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. 2018 Aug 22;77:62-68.
doi: 10.1016/j.jbiomech.2018.06.019. Epub 2018 Jun 27.

Measuring the Sensitivity of Total Knee Replacement Kinematics and Laxity to Soft Tissue Imbalances

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Measuring the Sensitivity of Total Knee Replacement Kinematics and Laxity to Soft Tissue Imbalances

Ryan Willing et al. J Biomech. .

Abstract

Ligament balancing during total knee replacement (TKR) is receiving increased attention due to its influence on resulting joint kinematics and laxity. We employed a novel in vitro technique to measure the kinematics and laxity of TKR implants during gait, and measured how these characteristics are influenced by implant shape and soft tissue balancing, simulated using virtual ligaments. Compared with virtual ligaments that were equally balanced in flexion and extension, the largest changes in stance-phase tibiofemoral AP and IE kinematics occurred when the virtual ligaments were simulated to be tighter in extension (tibia offset 1.0 ± 0.1 mm posterior and 3.6 ± 0.1° externally rotated). Virtual ligaments which were tight in flexion caused the largest swing-phase changes in AP kinematics (tibia offset 2.3 ± 0.2 mm), whereas ligaments which were tight in extension caused the largest swing-phase changes in IE kinematics (4.2 ± 0.1° externally rotated). When AP and IE loads were superimposed upon normal gait loads, incremental changes in AP and IE kinematics occurred (similar to laxity testing); and these incremental changes were smallest for joints with virtual ligaments that were tight in extension (in both the stance and swing phases). Two different implant designs (symmetric versus medially congruent) exhibited different kinematics and sensitivities to superimposed loads, but demonstrated similar responses to changes in ligament balancing. Our results demonstrate the potential for pre-clinical testing of implants using joint motion simulators with virtual soft tissues to better understand how ligament balancing affects implant motion.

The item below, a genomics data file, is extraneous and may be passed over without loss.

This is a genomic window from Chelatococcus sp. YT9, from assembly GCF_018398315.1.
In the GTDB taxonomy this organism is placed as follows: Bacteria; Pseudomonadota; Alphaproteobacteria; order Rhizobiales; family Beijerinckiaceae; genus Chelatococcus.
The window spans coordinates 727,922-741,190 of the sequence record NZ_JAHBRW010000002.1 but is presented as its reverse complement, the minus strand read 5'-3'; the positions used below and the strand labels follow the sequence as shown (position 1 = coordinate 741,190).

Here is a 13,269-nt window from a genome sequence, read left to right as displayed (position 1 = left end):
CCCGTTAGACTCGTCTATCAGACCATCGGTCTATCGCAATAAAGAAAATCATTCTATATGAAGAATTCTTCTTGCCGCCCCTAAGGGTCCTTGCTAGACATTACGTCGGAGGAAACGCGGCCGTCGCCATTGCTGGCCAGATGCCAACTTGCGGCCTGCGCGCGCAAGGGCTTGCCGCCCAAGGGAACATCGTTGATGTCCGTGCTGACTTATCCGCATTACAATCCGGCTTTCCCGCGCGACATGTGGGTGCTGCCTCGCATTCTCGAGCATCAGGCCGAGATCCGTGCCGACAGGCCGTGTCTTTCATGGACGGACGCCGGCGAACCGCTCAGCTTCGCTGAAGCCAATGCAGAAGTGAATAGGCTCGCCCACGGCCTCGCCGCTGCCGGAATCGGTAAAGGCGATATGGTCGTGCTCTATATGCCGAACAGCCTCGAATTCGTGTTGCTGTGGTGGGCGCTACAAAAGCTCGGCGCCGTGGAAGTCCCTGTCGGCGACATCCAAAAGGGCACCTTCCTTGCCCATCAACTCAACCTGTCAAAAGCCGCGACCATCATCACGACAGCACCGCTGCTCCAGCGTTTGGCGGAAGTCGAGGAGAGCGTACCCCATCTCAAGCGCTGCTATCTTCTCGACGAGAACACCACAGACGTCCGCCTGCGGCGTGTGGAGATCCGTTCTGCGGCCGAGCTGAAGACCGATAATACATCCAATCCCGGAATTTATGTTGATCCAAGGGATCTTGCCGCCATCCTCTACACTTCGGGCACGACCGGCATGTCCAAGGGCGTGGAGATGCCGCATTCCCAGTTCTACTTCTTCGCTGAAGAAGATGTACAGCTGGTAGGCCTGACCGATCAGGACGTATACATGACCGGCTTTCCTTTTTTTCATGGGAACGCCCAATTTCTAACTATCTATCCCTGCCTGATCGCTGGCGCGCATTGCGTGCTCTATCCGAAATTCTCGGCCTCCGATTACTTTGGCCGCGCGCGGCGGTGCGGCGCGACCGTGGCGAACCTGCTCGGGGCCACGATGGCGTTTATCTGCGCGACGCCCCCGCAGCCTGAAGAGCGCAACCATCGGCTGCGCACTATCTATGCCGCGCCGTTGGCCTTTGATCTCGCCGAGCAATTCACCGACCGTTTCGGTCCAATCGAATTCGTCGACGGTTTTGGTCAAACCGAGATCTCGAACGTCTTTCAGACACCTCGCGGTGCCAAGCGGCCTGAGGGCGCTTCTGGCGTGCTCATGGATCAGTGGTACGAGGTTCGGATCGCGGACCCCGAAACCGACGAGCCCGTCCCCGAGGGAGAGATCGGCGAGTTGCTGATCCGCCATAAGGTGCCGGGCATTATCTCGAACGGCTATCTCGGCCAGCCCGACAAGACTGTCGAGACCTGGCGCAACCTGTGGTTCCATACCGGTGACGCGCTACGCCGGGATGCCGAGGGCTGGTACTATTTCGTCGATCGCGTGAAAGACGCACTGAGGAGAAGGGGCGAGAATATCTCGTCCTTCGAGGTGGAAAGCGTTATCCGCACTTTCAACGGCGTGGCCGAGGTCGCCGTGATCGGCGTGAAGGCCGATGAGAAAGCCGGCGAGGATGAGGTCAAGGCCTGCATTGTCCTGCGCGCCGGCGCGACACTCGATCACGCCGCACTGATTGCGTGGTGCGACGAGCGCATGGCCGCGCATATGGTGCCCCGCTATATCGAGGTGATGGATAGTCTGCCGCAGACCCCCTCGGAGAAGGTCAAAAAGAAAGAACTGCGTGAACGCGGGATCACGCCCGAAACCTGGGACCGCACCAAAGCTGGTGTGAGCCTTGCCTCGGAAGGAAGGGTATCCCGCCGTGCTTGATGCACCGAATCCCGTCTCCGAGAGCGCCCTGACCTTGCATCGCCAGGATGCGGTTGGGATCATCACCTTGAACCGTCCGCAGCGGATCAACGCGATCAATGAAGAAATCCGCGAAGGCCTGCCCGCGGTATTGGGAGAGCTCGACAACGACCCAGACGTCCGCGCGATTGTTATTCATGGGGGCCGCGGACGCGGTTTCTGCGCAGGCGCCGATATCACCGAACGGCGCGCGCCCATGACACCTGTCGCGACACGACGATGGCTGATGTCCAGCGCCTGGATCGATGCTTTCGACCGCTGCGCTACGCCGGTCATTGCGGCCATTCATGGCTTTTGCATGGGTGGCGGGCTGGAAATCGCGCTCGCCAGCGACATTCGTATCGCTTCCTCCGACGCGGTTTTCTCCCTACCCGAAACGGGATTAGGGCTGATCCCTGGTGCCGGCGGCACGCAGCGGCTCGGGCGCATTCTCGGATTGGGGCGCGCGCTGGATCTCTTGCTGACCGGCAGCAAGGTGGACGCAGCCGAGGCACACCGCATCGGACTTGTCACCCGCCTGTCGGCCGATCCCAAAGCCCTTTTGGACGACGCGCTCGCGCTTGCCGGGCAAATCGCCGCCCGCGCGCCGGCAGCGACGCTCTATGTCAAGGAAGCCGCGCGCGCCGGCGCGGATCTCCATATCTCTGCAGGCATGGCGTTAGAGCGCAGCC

Keywords: Joint motion simulator; Laxity; Ligament balancing; Stability; Total knee replacement; Virtual ligaments.

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